2020,02月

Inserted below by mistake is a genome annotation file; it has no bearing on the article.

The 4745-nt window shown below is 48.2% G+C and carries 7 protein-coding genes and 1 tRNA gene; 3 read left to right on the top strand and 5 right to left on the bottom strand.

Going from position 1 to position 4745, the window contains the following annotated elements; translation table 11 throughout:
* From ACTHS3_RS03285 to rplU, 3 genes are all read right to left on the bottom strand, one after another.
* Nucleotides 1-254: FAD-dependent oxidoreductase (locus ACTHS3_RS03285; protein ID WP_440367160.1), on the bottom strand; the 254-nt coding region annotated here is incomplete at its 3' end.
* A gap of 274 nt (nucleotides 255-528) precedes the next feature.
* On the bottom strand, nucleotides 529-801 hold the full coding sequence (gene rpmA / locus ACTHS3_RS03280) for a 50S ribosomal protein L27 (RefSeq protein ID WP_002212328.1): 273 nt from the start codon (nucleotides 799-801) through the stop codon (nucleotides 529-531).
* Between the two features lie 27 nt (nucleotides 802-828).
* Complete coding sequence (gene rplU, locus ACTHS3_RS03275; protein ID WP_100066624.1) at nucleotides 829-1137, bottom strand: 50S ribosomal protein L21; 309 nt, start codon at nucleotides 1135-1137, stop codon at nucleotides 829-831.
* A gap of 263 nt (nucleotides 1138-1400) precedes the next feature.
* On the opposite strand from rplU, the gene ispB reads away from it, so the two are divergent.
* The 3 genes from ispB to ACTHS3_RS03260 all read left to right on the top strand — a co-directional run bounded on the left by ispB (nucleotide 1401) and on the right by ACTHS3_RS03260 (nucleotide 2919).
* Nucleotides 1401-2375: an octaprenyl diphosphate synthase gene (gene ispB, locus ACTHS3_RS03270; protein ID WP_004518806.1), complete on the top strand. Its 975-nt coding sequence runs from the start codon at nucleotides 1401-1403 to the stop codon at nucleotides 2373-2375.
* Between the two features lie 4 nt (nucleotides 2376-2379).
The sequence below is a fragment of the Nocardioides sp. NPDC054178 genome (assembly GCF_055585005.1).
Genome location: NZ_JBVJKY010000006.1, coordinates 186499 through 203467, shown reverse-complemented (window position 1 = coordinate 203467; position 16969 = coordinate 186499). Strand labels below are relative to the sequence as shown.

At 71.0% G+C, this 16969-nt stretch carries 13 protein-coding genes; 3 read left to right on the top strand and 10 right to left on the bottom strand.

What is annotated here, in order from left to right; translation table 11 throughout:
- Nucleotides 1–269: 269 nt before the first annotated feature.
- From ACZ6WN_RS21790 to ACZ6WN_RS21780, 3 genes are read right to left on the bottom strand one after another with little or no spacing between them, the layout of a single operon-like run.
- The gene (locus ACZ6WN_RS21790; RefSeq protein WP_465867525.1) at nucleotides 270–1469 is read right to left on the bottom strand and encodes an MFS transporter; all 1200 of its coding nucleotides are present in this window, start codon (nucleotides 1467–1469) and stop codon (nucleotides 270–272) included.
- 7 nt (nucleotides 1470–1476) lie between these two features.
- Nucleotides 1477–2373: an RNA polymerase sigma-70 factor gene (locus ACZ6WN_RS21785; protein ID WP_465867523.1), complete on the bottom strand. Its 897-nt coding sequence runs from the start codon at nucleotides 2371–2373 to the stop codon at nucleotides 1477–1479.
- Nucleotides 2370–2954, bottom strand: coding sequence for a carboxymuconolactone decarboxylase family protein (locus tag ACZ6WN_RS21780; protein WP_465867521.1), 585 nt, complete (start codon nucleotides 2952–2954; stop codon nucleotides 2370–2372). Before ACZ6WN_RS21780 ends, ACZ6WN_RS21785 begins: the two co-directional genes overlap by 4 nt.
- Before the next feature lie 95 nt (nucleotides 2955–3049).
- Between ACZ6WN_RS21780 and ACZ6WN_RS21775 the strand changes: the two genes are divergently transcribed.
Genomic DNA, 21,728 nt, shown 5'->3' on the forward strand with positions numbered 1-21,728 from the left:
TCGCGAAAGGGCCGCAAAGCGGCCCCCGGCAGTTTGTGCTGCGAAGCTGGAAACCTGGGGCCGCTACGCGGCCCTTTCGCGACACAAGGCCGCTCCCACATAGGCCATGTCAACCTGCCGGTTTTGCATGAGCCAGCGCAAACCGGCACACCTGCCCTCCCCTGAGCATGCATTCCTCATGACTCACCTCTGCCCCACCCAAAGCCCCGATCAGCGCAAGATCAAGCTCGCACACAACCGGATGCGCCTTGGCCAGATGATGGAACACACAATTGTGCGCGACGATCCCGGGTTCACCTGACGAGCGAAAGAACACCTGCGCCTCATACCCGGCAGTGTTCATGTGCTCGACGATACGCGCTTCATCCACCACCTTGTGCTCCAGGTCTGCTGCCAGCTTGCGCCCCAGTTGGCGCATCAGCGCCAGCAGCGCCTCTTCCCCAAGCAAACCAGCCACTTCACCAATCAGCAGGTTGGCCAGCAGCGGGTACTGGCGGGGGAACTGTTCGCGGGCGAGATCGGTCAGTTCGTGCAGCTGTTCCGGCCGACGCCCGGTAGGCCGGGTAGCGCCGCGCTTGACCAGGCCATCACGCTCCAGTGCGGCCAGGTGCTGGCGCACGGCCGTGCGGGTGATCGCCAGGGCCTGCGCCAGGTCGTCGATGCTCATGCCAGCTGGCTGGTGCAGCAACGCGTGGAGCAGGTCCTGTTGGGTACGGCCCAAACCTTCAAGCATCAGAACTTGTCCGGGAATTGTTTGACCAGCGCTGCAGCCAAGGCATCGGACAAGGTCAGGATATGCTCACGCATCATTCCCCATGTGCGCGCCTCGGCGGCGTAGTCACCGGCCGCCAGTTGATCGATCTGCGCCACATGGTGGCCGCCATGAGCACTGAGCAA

Hyperbaric Oxygen Therapy as an Adjunct to Plastic Surgery http://healthandwellnessfl.com/hyperbaric-oxygen-therapy-as-an-adjunct-to-plastic-surgery/ Undersea Oxygen Clinic Hyperbaric oxygen Therapy (HBOT) involves inspiration of pure oxygen at greater pressures than normal. For the past 20 years, administration of HBOT and its potential benefits in management of diseases have been more clarified. HBO for the first-line treatment of several conditions and a superb helping (adjunct) therapy for many medical conditions. In the early 1960s, HBOT was widely used in a variety of medical indications. (1) Numerous studies have revealed how well HBOT works. HBOT has been shown to be an effective method for treating complex wounds as well as burns and now is being researched to improve the results of wounds and burns caused by elective surgeries. The way HBOT stimulates response is by helping your body create collagen (the building blocks of cells and organs), reduces pain, reduction of swelling, hyperoxygenation (super oxygenating cells) as well as angiogenesis (the development of new blood vessels). HBOT increases the ability of your own blood to upload, carry, and deliver oxygen to tissues. Wounds treated with HBOT therapy are improved and have more rapid wound healing. Wound healing is a primary interest area for patients as well as the collective health care industry so much so that physicians modify surgical techniques, pharmaceutical companies spend millions of dollars on research and development, and some patients use anecdotal home remedies in their care to facilitate a more rapid recovery. A better, more effective solution exists with HBOT. Complex wounds are challenging to manage, with many associated problems. The main problems appear to include having to deal with underlying diseases such as diabetes, vascular problems, history of radiation therapy, low oxygen and wound infection. Low oxygen content in cells affects tissue metabolism and reduces PH, which prohibit wound healing. In a previous study it was shown that low oxygen around the edge of a wound was associated with a 39 folds increased risk of early healing failure. (2) Another study (3) concluded that tissue oxygen shortage was directly related to wound failure rate. Lack of oxygen can lead to many chronic wounds. HBOT increases oxygenation of tissues and supports wound healing. Clinical outcome seems to improve after HBO treatments, even though traditional wound treatments had been unsuccessful. At the Undersea Oxygen Clinic Hyperbaric Center (located on Westshore Blvd in Tampa) we have established a protocol that has patients oxygenate a few times before a surgery and then several times afterwards to maximize healing. We have partnered with local area surgeons to facilitate better healing for their clients. One such symbiotic relationship exists between us and the Tampa Eye Clinic. Dr. Scheiner is board certified in Ophthalmology and performs facial plastic surgery. “I have a practice in Laser Eyelid and Facial Plastic surgery and we have used lasers to help improve past sun damage in our patient for many years. The healing after the treatment usually takes 10-14 days. We were introduced to Hyperbaric Oxygen as an option to help speed healing from our laser treatments and have seen impressive results. The Hyperbaric Oxygen has sped up healing 30-40% after our laser treatments. The Undersea Oxygen Clinic has been wonderful in working with our patients and I feel very comfortable having my surgery patients work with such a caring and expert group.” Adam J. Scheiner, M.D. While the lasers are used to burn the skin and improve the overall look of the patients (as evidenced by the photos), the pre and post HBOT prepares the skin for the work and speeds healing time significantly. Another study showed that HBOT offers patients a statistically significant, perioperative therapy that decreased bruising in patients undergoing face-lift by 35%. (4) HBOT is effective, ethical and safe procedure. Its use for pre and post-surgical care has very promising results.     more